Subject AGRI90031 (2016)

Note: This is an archived Handbook entry from 2016.

Credit Points: 12.5
Level: 9 (Graduate/Postgraduate)
Dates & Locations:

This subject is not offered in 2016.

Time Commitment: Contact Hours: 40 hours during the one-week intensive school.
Total Time Commitment:

170 hours, including the intensive teaching school

Study Period Commencement:
Credit Points:
Corequisites: None
Recommended Background Knowledge: None
Non Allowed Subjects: None
Core Participation Requirements:

Attend the one week teaching block at the Dookie campus.

For the purposes of considering request for Reasonable Adjustments under the Disability Standards for Education (Cwth 2005), and Students Experiencing Academic Disadvantage Policy, academic requirements for this subject are articulated in the Subject Description, Subject Objectives, Generic Skills and Assessment Requirements of this entry. The University is dedicated to provide support to those with special requirements. Further details on the disability support scheme can be found at the Disability Liaison website:

Subject Overview:

This subject is the first of two subjects that provides students with a basic understanding of grape growing and wine making. The viticulture component of the subject will develop skills and knowledge associated with a number of summer and autumn vineyard operations and propose management options for optimising grape yield and quality. Some emphasis (theoretical and practical) will be directed towards grape handling and fermentation processes associated with table wine production. The characteristics of red and white wine grape varieties, along with the principles and practices of various wine styles, will be discussed. Basic sensory processes will be developed in practical sessions to evaluate wine styles and flavour characteristics.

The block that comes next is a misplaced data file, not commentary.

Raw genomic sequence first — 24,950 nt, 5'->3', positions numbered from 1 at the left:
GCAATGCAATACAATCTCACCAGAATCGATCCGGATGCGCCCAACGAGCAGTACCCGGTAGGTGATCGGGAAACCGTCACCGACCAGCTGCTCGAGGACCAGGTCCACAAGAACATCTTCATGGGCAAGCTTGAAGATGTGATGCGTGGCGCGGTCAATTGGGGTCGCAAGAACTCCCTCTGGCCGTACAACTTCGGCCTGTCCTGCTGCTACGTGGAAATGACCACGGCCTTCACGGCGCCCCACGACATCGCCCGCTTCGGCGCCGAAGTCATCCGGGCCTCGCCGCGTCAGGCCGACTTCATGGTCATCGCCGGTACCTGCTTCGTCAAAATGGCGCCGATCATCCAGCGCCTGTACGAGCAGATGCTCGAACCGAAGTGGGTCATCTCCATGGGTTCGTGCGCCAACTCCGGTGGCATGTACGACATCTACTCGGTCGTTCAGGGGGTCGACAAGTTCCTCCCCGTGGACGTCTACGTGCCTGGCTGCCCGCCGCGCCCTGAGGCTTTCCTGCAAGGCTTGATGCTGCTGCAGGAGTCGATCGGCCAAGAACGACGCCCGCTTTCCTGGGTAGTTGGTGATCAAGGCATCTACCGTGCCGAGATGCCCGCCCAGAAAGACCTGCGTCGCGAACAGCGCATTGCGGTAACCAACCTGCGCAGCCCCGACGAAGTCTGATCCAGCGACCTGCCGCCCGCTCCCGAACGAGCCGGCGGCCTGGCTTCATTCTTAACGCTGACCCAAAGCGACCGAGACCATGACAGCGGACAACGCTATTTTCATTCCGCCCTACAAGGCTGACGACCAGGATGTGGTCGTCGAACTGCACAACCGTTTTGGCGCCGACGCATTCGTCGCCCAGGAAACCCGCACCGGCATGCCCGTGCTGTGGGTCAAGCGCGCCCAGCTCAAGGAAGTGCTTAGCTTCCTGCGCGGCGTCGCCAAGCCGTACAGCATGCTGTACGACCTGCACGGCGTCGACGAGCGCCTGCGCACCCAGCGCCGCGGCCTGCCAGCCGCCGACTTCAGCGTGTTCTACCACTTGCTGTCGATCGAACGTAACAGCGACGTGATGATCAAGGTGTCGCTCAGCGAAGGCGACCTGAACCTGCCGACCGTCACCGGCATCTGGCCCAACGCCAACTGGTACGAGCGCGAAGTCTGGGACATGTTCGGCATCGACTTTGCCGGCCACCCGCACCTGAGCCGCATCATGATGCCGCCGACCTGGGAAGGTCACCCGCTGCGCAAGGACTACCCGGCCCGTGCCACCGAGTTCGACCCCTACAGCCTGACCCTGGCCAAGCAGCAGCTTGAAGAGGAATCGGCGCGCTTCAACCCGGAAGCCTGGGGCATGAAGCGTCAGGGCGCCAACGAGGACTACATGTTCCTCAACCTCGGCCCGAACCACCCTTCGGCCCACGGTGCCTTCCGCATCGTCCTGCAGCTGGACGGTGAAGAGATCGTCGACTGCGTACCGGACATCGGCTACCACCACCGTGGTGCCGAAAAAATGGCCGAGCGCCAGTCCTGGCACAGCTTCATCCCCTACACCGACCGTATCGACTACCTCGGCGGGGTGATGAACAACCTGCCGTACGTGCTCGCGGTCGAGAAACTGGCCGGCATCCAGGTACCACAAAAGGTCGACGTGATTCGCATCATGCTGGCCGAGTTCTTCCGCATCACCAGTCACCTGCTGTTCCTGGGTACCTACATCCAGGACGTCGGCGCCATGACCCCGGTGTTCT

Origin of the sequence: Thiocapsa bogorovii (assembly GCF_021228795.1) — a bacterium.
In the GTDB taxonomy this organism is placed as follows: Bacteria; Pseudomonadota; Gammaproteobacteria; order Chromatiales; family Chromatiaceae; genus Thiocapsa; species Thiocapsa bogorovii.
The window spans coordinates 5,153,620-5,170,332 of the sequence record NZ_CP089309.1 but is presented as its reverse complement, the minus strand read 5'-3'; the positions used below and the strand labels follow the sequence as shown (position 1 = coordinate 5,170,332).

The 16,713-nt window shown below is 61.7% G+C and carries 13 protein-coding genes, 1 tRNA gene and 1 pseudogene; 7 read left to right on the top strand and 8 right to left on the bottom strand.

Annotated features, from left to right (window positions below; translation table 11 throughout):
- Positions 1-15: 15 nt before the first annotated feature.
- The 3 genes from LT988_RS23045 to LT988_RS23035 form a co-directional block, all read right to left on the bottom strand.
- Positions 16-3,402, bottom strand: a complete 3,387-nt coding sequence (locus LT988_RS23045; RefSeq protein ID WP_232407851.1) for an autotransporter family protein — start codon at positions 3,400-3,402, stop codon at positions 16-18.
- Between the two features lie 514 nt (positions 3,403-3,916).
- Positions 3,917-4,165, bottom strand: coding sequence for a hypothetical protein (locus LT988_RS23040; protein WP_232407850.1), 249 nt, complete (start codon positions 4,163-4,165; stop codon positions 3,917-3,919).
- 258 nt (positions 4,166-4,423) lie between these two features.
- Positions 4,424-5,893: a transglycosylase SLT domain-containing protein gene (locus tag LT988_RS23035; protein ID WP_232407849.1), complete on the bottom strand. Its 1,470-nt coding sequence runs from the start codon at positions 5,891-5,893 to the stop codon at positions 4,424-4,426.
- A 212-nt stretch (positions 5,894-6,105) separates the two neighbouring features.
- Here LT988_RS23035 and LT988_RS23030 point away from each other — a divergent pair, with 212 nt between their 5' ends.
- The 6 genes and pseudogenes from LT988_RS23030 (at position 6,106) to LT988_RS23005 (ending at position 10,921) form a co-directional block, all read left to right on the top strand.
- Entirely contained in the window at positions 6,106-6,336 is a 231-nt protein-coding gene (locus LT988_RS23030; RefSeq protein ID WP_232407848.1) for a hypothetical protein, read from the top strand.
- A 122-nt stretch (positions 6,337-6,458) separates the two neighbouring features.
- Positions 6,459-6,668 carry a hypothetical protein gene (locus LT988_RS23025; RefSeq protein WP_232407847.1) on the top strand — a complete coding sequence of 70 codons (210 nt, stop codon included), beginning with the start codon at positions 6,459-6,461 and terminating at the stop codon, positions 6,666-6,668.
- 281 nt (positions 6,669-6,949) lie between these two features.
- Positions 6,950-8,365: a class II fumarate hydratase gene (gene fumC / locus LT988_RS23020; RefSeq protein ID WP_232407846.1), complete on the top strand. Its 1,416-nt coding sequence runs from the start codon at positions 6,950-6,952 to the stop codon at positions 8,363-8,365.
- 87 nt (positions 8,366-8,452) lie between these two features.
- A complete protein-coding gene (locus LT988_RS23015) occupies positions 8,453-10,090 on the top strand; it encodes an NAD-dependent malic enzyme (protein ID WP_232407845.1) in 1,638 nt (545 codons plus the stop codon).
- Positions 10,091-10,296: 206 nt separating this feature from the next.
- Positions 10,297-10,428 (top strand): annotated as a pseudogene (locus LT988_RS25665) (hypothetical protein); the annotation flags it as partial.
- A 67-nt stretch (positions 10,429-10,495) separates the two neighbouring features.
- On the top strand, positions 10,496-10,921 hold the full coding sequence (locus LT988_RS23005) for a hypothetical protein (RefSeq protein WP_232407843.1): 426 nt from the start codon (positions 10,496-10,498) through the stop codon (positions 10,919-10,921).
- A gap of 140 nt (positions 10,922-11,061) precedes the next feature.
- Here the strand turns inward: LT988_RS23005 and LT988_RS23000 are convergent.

Learning Outcomes:

Students completing this subject should be able to:

  • Demonstrate effective crop management through summer and autumn vineyard operations
  • Compare and contrast the principles and practices of the various styles in wine production
  • Under supervision, operate a range of equipment used during vintage in a safe and hygienic manner
  • Explain the physiology of smell and taste
  • Evaluate wine using basic sensory processes; and
  • Identify the major flavour characteristics in grapes
  • 2000 word literature review due approximately Weel 6 worth 40%
  • 3000 word research essay due approximately Week 11 worth 60%
Prescribed Texts:
  • Dry, P.R . and Coombe, B.G (eds) (2004) Viticulture. Volume 1: Resources. Winetitles, Adelaide.
  • Coombe, B.G. and Dry, P.R. (eds) (1992) Viticulture. Volume 2: Practices. Winetitles, Adelaide.
  • Rankine, B.(2004) Making Good Wine. Macmillan, Sydney, NSW.
Breadth Options:

This subject is not available as a breadth subject.

Fees Information: Subject EFTSL, Level, Discipline & Census Date
Generic Skills:


Related Course(s): Graduate Certificate in Wine Technology and Viticulture
Master of Wine Technology and Viticulture

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